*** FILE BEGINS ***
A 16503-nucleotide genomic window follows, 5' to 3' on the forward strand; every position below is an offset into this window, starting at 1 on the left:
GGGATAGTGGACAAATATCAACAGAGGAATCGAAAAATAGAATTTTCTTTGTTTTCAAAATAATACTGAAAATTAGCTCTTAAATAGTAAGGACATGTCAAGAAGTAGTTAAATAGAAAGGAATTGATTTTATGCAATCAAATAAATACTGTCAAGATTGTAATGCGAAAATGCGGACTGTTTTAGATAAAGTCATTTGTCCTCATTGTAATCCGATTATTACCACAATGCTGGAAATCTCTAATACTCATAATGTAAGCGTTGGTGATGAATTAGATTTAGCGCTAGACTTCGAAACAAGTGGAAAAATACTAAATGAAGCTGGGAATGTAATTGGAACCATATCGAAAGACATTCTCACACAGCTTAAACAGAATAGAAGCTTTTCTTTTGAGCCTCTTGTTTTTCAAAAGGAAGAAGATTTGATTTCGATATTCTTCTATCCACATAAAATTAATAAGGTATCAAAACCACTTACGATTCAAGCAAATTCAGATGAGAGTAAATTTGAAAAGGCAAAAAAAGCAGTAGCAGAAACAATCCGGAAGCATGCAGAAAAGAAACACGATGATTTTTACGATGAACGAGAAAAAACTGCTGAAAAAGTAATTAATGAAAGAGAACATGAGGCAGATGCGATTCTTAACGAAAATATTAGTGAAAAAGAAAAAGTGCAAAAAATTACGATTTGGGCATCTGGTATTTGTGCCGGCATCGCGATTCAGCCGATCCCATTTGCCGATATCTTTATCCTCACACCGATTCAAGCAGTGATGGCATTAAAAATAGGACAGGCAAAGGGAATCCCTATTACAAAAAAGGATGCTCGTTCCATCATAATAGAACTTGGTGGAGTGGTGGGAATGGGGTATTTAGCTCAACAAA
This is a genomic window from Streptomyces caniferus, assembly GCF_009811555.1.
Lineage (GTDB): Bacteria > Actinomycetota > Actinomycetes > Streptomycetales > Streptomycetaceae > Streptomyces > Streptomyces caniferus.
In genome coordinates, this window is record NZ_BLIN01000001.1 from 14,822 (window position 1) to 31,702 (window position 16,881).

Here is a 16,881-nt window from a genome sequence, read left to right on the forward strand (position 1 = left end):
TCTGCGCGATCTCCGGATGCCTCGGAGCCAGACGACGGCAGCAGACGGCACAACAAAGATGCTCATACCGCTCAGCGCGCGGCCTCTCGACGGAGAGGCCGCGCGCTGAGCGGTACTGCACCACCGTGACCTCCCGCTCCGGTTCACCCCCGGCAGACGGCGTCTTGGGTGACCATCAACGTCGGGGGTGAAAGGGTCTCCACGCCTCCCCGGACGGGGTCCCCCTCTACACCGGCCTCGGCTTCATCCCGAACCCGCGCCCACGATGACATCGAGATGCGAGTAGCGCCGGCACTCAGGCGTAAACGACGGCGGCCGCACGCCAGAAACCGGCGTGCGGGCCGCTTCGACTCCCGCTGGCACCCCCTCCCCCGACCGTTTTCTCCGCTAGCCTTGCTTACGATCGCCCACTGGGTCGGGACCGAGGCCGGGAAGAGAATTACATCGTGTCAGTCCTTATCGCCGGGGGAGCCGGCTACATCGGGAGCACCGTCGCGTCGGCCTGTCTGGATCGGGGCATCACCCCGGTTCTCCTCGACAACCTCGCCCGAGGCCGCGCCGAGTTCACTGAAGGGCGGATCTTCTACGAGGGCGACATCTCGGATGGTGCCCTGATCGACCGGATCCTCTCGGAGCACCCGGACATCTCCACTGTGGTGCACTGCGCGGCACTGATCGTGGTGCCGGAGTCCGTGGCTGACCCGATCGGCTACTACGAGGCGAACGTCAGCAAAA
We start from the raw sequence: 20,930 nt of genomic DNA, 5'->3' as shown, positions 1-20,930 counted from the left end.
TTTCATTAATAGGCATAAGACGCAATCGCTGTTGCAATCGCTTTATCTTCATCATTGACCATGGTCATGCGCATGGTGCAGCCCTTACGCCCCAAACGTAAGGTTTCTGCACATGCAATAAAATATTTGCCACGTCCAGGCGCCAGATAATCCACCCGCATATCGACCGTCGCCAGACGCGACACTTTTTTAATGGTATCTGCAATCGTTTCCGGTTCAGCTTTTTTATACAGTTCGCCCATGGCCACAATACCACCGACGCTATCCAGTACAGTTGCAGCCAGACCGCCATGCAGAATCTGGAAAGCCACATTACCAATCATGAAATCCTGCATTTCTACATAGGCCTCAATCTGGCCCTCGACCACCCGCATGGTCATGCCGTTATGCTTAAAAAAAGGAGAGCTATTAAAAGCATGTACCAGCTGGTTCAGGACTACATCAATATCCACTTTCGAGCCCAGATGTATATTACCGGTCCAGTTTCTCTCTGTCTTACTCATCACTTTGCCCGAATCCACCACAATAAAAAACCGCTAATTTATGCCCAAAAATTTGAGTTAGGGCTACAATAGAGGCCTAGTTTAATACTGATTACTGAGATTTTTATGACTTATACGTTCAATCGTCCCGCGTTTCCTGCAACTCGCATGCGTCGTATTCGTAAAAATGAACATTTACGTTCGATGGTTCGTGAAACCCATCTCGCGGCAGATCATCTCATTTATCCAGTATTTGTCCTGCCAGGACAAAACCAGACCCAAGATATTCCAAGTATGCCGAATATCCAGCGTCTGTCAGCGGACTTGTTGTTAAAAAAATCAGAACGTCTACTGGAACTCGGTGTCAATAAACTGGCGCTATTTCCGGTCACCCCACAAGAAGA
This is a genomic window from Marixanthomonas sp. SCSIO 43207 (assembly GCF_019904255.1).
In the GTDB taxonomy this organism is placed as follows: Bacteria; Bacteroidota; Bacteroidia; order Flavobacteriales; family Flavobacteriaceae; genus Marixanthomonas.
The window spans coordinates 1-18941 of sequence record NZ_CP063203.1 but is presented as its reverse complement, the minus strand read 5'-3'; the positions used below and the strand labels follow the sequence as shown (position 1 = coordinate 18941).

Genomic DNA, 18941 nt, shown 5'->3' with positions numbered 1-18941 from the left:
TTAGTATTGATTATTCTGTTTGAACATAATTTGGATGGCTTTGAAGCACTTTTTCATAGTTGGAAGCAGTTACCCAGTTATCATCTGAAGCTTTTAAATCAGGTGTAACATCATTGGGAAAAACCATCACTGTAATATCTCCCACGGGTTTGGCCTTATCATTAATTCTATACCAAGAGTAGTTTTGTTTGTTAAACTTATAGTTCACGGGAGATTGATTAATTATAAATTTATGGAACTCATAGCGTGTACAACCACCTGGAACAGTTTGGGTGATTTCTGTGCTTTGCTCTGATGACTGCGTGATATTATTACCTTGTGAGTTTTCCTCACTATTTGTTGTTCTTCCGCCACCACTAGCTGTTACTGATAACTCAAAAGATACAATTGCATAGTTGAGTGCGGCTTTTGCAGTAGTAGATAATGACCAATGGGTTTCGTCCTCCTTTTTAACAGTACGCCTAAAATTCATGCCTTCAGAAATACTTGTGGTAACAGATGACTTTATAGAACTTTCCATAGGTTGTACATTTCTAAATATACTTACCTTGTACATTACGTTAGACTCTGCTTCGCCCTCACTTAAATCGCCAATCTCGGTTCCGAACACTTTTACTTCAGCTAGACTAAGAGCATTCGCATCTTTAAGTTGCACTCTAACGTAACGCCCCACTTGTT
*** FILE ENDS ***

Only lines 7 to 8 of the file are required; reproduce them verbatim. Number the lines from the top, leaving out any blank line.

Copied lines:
TCTGCGCGATCTCCGGATGCCTCGGAGCCAGACGACGGCAGCAGACGGCACAACAAAGATGCTCATACCGCTCAGCGCGCGGCCTCTCGACGGAGAGGCCGCGCGCTGAGCGGTACTGCACCACCGTGACCTCCCGCTCCGGTTCACCCCCGGCAGACGGCGTCTTGGGTGACCATCAACGTCGGGGGTGAAAGGGTCTCCACGCCTCCCCGGACGGGGTCCCCCTCTACACCGGCCTCGGCTTCATCCCGAACCCGCGCCCACGATGACATCGAGATGCGAGTAGCGCCGGCACTCAGGCGTAAACGACGGCGGCCGCACGCCAGAAACCGGCGTGCGGGCCGCTTCGACTCCCGCTGGCACCCCCTCCCCCGACCGTTTTCTCCGCTAGCCTTGCTTACGATCGCCCACTGGGTCGGGACCGAGGCCGGGAAGAGAATTACATCGTGTCAGTCCTTATCGCCGGGGGAGCCGGCTACATCGGGAGCACCGTCGCGTCGGCCTGTCTGGATCGGGGCATCACCCCGGTTCTCCTCGACAACCTCGCCCGAGGCCGCGCCGAGTTCACTGAAGGGCGGATCTTCTACGAGGGCGACATCTCGGATGGTGCCCTGATCGACCGGATCCTCTCGGAGCACCCGGACATCTCCACTGTGGTGCACTGCGCGGCACTGATCGTGGTGCCGGAGTCCGTGGCTGACCCGATCGGCTACTACGAGGCGAACGTCAGCAAAA
We start from the raw sequence: 20,930 nt of genomic DNA, 5'->3' as shown, positions 1-20,930 counted from the left end.